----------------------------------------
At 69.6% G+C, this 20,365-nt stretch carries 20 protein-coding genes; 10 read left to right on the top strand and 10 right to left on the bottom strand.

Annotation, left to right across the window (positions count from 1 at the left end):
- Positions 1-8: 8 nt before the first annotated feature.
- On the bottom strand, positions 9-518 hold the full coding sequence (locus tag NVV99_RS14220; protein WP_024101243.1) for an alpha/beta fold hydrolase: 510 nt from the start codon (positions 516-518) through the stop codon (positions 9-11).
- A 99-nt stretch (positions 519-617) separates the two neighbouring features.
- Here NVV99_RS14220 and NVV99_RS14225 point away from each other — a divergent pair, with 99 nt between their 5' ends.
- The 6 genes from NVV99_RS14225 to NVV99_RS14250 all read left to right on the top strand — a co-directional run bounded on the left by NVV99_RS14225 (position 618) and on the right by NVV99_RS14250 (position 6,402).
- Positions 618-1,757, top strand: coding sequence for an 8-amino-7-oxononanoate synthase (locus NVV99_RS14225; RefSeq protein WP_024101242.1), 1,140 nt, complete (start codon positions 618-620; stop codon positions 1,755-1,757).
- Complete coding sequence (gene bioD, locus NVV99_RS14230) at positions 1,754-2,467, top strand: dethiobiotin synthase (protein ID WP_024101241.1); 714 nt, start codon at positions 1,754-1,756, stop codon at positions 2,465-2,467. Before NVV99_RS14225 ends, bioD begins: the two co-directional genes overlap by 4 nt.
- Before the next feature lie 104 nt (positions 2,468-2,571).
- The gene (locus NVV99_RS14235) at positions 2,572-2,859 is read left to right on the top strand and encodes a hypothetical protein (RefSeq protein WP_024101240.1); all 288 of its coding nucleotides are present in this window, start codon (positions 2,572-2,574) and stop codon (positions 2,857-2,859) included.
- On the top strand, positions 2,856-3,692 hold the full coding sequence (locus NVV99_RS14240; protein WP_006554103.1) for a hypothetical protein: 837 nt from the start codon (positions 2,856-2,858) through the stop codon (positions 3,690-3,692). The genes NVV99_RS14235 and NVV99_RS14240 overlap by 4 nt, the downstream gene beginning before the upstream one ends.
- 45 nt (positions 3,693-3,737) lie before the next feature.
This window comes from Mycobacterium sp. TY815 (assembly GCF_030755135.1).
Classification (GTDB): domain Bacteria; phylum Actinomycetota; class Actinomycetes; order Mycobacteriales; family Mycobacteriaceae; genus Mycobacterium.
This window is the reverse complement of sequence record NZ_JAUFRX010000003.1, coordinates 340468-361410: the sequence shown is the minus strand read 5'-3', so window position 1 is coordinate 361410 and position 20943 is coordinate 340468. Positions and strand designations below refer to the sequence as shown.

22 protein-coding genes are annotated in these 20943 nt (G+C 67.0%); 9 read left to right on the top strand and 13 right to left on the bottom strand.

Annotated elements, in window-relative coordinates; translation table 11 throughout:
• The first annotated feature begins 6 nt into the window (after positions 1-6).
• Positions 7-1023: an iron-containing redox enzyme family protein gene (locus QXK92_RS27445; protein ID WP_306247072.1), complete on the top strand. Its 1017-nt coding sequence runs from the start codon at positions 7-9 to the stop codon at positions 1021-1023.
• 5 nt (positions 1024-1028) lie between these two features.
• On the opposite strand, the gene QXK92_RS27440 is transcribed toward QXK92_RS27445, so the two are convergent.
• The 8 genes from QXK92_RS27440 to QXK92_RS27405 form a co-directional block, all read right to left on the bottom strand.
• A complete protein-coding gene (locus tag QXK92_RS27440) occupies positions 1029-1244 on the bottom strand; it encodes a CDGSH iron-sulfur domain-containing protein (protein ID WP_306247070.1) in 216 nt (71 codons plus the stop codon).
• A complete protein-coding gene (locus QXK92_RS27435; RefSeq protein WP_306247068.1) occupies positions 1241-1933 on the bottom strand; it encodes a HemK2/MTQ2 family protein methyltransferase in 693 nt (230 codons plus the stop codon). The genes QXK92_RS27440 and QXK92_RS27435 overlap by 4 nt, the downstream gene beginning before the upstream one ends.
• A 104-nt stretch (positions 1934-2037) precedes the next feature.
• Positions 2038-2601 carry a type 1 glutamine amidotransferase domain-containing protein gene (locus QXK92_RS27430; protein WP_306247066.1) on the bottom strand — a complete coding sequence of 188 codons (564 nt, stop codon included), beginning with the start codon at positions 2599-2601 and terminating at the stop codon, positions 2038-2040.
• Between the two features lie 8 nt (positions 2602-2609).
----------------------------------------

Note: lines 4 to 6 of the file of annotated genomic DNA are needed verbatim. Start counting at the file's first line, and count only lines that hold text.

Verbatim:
- On the bottom strand, positions 9-518 hold the full coding sequence (locus tag NVV99_RS14220; protein WP_024101243.1) for an alpha/beta fold hydrolase: 510 nt from the start codon (positions 516-518) through the stop codon (positions 9-11).
- A 99-nt stretch (positions 519-617) separates the two neighbouring features.
- Here NVV99_RS14220 and NVV99_RS14225 point away from each other — a divergent pair, with 99 nt between their 5' ends.